Tuesday, August 21, 2012

Greenfield Landmarks in Plain Sight

Tom Strickland, Rosalie Richardson and Gwen Betor presented a program called Greenfield Landmarks, In Plain Sight to the Kiwanis club.  Gwen Betor is a board member of the Riley Old Home Society and hostess at the Riley Museum and Riley Home.  Rosalie Richardson and Tom Strickland are board members of the Greenfield Historical Landmarks.
The first home shown was the remnants of the Dunbar Hotel.  The Dunbar Hotel originally stood where the Randall building now stands.  The Hotel was divided in half and the remaining portion is now a residence.  The Hotel was originally built in 1869.
The Randall Home, the Tom Black Home were shown.  Gwen Betor spoke about the 2nd home of Will Vawter, the artist who illustrated many of James Whitcomb Riley’s poetry books.  The Morehead home and the homes Ephraim Marsh were shown.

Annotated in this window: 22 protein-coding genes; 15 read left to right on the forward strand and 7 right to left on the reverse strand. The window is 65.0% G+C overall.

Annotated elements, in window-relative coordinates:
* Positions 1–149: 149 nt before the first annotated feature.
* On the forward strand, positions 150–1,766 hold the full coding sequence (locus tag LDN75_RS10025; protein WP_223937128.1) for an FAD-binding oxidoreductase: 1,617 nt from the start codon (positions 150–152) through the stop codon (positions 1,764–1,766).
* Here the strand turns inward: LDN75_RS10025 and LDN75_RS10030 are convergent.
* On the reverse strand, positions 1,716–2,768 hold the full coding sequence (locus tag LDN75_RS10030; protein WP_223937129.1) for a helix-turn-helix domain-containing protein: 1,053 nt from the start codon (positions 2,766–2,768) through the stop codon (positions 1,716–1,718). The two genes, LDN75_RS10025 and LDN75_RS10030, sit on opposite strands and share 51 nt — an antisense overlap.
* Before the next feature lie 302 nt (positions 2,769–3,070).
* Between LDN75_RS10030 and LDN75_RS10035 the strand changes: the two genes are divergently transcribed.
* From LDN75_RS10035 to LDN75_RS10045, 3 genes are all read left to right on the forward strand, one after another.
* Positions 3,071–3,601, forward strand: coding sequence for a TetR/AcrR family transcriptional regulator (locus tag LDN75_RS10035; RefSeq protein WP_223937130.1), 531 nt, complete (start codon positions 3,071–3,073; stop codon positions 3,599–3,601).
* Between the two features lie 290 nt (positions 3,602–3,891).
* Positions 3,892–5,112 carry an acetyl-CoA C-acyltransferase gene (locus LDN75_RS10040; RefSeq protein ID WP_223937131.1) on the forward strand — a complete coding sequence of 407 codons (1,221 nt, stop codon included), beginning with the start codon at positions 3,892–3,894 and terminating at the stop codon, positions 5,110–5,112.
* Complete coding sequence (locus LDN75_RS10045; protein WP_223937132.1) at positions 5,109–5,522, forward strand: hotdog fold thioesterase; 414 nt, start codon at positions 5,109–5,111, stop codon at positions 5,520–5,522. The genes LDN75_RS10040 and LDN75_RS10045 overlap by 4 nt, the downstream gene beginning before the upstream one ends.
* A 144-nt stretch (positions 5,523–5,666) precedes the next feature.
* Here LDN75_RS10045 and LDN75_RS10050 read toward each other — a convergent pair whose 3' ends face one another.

The current home of the Hancock County Prosecutor’s office was displayed.  Originally this served as the county jail and residence of the sheriff.  The First Christian Church was next to the jail at that time and later was moved to its current location.  During the summer when both the jail and the church had open windows it was said that the inmates would heckle the preacher.  The site of the church is now the parking lot.
Two homes on West 5th Street were described.  One is the current home of Phil and Janice McCord and the other the 1856 home of Philander Boyd currently owned by Tom and Joyce Strickland.  The Spencer Home was shown.  Originally the home started as a small house and the current structure was built around that house.
Many of the photos used were from part of a collection of glass negatives taken by Ora Myers, former mayor of Greenfield.

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Greenfield Kiwanians perform service projects to help people and organizations. We also perform service projects to raise funds to support Riley Children's Hospital and many local charities.